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Increased rotational presence of US troops, decreased Philippine sovereignty
"Decreased sovereignty." This is how Akbayan Representative Walden Bello summed up the ongoing negotiations between the Philippine government and the United States to craft a framework for the increased rotational presence of American troops in the country.
According to the Akbayan stalwart, the Aquino government's decision to enter into negotiations for an increased rotational presence of U.S. forces in the country, by deploying aircraft, ships, supplies, and troops, is "injudicious."
Bello, who is also a renowned global political analyst, said it is to the country's grave disadvantage that the government allows foreign powers ease of access to our ports and natural resources without laying down a concrete foreign policy that secures our national interests.
"Putting the cart before the horse"
"Time and again, we have reminded the Aquino government to first craft a comprehensive, independent, and pro-Filipino foreign policy that will be the fundamental guide for establishing and fostering relations with foreign nation-states. It should also serve as the government's reference to upholding national sovereignty and territorial integrity," Bello said.
'We can't put the cart before the horse and expect it to move forward. The government must recognize that other countries have their own interests to pursue. While it is true that we will need all the help we can get from our friends and allies, we should first assess the kind of help we need from the US and ensure that their role in our territorial conflict with China will not undermine our national interests," Bello added.
Bello stressed that a solid foreign policy must go hand in hand with a comprehensive review of agreements and treaties the government has entered into with other countries.
"The review must involve the abrogation of agreements and treaties that are clearly unconstitutional or detrimental to national interests. These include all defense agreements and treaties such as but not limited to the VFA and MDT," Bello said.
"Can't fight Goliath by bringing in the Terminator"
Akbayan also argued that increasing American presence in the country is not a deterrent against China's bullying in the region.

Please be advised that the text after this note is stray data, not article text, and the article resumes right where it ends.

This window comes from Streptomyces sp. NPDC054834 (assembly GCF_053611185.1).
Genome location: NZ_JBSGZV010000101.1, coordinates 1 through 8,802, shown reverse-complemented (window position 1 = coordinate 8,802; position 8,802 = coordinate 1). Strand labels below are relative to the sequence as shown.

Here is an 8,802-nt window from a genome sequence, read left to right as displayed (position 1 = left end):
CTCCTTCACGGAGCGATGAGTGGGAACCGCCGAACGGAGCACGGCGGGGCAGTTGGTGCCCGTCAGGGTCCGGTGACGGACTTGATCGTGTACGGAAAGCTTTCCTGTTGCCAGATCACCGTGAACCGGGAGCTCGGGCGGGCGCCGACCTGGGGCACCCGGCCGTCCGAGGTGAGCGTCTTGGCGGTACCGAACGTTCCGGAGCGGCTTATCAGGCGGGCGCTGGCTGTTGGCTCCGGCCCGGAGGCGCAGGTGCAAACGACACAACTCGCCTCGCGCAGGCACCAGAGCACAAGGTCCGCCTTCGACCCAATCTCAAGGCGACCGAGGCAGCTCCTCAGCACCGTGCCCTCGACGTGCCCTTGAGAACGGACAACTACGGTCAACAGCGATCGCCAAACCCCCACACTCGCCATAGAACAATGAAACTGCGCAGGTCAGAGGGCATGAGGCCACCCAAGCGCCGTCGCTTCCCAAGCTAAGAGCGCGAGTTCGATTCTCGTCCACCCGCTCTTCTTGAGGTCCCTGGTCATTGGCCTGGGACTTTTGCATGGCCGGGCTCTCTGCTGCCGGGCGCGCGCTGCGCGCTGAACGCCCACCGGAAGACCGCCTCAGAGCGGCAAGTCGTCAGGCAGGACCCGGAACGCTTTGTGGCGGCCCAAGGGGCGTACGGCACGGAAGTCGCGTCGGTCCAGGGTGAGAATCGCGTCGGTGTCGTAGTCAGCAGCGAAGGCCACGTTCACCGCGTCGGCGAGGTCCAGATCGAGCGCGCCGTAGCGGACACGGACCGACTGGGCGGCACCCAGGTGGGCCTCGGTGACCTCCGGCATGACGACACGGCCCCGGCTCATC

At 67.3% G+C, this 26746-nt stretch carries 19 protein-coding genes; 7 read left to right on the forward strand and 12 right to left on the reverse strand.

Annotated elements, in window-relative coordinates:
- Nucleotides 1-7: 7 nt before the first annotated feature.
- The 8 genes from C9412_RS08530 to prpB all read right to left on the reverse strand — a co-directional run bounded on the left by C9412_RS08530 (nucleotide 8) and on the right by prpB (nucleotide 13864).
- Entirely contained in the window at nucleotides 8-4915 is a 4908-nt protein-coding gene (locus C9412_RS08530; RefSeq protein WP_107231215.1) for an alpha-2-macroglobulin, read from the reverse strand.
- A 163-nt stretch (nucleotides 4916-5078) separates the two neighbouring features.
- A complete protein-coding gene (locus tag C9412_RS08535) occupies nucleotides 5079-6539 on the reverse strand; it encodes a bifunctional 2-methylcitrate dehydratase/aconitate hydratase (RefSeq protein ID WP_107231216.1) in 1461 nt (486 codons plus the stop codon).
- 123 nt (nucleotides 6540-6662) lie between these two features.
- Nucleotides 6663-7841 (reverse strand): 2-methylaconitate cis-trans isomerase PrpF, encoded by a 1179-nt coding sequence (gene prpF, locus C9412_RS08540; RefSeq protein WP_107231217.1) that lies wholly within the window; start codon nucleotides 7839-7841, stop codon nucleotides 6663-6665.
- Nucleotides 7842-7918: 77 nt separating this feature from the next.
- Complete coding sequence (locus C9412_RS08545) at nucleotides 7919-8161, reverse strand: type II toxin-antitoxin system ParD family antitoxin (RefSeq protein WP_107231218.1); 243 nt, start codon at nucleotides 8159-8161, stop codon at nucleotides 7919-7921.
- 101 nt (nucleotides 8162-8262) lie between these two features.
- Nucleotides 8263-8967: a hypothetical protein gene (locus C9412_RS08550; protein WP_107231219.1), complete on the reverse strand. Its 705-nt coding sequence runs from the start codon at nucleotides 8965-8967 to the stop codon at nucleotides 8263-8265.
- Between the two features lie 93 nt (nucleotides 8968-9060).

"We can't fight Goliath by bringing in the Terminator. You don't confront a bully by bringing in another bully," Bello said.
"We avoid being caught between the dynamics and intramurals of superpowers. That will only complicate and worsen the situation with China. It will also leave the territorial issues to the margins, which renders the entire exercise self-defeating," Bello explained.
Bello said there is a third way to the territorial dispute with China.
"We don't have to choose between the two bullies. We are not in a situation where we are caught between the devil and the deep blue sea. There is a third and more prudent approach to the regional dispute, and that is the fostering of stronger ties with our regional neighbors, especially those who have similar grievances against China's aggression," Bello explained.
Bello also highlighted the key points of an alternative approach: a) promotion of the demilitarization of the Western Pacific, b) pushing states to prioritize diplomatic solutions and multilateral fora to solve territorial disputes instead of resorting to force, in the same manner that the Philippine government brought up its dispute with China for adjudication with the United Nations' International Tribunal on the Law of the Seas, and c) forceful citizen diplomacy for peace.
"Pact with the devil"
Akbayan said that the Aquino government, in its desire to confront China's bullying and incursions in the West Philippine Sea, must not commit the mistake of entering into a "pact with the devil."
"It is the height of irony that in our collective campaign to secure our sovereignty against China and other foreign aggressors, the very same sovereignty that we try to protect would be the first casualty," Bello said.